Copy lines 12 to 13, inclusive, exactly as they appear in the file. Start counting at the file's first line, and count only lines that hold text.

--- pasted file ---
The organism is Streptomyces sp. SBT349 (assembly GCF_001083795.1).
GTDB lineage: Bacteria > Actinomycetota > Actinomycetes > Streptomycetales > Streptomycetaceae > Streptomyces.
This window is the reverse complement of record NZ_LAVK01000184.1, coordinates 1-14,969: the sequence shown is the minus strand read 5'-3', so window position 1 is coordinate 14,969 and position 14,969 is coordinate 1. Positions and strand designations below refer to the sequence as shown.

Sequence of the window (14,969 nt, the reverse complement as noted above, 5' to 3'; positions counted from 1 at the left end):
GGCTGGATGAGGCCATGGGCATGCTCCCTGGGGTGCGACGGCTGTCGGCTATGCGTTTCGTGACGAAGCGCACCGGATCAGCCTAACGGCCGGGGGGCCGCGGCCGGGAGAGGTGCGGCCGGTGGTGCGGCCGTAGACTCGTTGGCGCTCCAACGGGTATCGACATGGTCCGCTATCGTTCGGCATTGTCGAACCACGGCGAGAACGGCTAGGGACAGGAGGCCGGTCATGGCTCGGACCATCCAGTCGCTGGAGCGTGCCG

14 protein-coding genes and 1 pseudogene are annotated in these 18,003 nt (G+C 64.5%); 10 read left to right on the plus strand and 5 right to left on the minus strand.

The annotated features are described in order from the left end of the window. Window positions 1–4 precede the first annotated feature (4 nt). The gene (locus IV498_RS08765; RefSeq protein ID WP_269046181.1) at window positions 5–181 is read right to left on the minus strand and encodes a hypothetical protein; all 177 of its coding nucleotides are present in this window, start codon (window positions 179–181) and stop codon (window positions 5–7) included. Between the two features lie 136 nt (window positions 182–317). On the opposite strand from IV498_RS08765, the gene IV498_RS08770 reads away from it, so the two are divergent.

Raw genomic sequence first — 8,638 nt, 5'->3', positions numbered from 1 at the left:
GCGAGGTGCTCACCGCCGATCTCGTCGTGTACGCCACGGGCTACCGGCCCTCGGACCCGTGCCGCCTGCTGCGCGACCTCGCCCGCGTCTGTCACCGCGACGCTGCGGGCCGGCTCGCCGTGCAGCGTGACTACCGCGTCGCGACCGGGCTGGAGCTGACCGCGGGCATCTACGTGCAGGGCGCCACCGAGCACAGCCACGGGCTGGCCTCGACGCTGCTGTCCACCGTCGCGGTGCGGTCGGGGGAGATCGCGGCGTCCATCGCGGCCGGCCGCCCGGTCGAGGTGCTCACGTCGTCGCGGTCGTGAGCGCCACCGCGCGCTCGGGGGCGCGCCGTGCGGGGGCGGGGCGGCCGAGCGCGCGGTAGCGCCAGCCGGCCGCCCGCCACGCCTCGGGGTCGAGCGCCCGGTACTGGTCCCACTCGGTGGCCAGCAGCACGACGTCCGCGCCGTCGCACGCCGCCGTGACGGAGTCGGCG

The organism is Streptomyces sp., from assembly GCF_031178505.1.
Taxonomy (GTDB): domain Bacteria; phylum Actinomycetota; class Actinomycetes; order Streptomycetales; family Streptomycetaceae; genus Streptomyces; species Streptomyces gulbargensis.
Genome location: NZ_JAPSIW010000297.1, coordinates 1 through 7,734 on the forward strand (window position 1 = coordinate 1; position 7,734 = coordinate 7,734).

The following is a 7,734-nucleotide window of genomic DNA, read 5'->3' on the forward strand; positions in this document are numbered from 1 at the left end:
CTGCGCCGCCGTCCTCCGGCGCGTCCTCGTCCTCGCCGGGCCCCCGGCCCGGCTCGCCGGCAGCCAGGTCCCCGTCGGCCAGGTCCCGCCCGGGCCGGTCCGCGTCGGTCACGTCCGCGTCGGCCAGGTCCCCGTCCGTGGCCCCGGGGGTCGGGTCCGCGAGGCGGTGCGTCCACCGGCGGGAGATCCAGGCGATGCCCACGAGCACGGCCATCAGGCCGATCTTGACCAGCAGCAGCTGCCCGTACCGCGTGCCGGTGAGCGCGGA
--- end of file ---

Genome location: NZ_JAPSIW010000297.1, coordinates 1 through 7,734 on the forward strand (window position 1 = coordinate 1; position 7,734 = coordinate 7,734).

The following is a 7,734-nucleotide window of genomic DNA, read 5'->3' on the forward strand; positions in this document are numbered from 1 at the left end: